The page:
A high-fat diet and male obesity are aspects associated with germinal epithelial alterations and male infertility. Some reports have shown that certain tetracyclines can protect the germinal epithelium from toxic drugs. The aim of the present study design was to evaluate the possible effect of doxycycline on testicular germ cells in individuals fed a Western diet (atherogenic), using a murine model. Two groups of male mice (BALB/c) were fed a high-fat Western diet (HFD). One of these two groups was given doxycycline at a dose of 10 mg/kg/day (HFD+Dox). A third group was fed a standard rodent diet (SD group). After 6 months, the mice were euthanized and morphologic and histopathologic analyses were performed. Germinal epithelial height was similar between the SD group (54 μm) and the HFD+Dox group (53 μm) (p = 0.26), and it was significantly reduced in the HFD group (47 μm) (p = 0.0001). The degree of germinal epithelial loss (DGEL) was significantly lower in the SD (10) and HFD+Dox (12.5) groups than in the HFD group (30) (p = 0.0001 and =0.007, respectively). There were no differences in the DGEL between the SD and HFD+Dox groups (p = 0.42). Doxycycline administration was shown to prevent germinal epithelial loss in the testes of mice fed a high-fat diet. Future studies are necessary to evaluate the clinical usefulness of doxycycline or its analogs in persons with a habitual high-fat diet.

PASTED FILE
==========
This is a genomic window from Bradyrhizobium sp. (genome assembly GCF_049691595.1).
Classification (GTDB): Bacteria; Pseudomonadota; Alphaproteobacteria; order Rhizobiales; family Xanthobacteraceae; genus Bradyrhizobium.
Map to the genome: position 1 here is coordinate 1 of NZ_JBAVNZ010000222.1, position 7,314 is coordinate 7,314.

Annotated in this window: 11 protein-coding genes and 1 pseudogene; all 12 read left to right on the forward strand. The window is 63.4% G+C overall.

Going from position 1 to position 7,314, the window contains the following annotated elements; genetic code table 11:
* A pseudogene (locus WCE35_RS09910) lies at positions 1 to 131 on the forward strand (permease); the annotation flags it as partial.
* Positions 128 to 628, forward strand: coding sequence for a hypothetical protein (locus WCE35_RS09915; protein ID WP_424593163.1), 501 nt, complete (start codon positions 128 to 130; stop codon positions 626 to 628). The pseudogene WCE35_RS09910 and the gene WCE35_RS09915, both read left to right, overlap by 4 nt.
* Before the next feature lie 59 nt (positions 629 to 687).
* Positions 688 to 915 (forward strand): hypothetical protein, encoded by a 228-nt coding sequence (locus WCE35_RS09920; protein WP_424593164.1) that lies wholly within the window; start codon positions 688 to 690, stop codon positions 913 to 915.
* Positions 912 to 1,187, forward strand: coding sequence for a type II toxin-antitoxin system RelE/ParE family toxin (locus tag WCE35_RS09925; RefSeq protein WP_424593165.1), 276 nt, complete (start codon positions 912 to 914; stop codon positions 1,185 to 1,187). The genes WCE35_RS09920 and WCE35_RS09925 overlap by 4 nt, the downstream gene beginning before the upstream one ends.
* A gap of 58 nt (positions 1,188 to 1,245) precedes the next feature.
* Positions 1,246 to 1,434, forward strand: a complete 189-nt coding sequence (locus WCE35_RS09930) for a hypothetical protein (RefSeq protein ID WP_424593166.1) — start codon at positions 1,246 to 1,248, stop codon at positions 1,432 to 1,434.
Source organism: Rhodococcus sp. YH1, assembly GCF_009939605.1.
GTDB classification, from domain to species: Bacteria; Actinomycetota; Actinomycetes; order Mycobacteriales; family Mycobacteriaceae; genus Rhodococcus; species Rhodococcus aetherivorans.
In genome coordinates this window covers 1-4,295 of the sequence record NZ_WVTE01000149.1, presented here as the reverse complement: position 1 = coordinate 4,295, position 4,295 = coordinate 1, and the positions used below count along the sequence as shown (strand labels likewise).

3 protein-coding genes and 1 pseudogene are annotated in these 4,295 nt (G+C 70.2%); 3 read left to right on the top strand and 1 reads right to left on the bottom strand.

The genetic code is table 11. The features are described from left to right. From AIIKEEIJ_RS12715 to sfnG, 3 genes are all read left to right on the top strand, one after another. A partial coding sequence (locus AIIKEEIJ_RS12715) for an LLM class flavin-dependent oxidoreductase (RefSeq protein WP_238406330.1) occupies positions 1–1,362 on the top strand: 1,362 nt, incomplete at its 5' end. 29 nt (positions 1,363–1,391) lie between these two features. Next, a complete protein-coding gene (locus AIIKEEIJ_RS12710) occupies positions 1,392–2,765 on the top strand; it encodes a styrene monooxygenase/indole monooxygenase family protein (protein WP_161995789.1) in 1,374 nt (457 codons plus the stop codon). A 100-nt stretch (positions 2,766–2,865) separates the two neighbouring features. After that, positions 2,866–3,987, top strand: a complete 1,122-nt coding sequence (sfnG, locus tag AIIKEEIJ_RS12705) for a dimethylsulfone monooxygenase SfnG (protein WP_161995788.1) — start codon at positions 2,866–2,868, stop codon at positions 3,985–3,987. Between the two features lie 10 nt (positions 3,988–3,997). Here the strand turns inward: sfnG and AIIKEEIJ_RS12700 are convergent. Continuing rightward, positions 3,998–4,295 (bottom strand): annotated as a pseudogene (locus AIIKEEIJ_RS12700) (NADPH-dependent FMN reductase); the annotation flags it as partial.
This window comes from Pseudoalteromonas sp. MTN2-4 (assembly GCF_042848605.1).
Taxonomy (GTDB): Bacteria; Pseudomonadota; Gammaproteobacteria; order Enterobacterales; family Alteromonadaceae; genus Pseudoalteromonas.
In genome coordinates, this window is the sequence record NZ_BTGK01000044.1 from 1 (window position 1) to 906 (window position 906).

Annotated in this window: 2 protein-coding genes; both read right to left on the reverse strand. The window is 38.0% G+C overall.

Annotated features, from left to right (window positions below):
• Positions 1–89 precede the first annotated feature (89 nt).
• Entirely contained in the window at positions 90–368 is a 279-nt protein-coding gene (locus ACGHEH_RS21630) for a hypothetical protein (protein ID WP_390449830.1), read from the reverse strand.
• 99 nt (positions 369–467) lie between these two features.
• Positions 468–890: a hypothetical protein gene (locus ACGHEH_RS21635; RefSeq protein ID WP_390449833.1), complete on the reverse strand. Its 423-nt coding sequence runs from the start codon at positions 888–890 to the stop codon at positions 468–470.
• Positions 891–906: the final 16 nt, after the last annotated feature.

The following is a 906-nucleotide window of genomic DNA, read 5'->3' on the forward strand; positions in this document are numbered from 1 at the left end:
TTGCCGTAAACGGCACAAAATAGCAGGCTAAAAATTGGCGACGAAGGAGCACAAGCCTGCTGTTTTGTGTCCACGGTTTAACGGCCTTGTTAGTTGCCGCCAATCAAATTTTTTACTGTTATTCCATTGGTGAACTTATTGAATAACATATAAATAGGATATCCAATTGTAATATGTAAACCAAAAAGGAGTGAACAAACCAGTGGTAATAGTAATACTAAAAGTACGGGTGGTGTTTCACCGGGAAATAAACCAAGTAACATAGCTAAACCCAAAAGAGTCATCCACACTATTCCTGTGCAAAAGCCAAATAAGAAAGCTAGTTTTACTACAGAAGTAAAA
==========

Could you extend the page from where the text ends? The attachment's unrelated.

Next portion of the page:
17. Analysis of inelasticity in high-damping Zn - Al alloys, gray irons, and iron alloys with internal friction of a magnetomechanical nature

    Science.gov (United States)

    Skvortsov, A. I.

    2012-09-01

    Results are presented from a comparative analysis of the main mechanisms of internal friction in high-damping alloys based on the Zn - Al system, cast iron with flaked graphite, and iron alloys that exhibit internal friction of a magnetomechanical nature. A study is made of the damping capacity of alloys Zn - 26% Al, SCh25, and Fe - 5% Cr - 3% Al and steel 45, which are typical representatives of the types of materials in question. Their set of physico-mechanical properties is determined with allowance for damping capacity.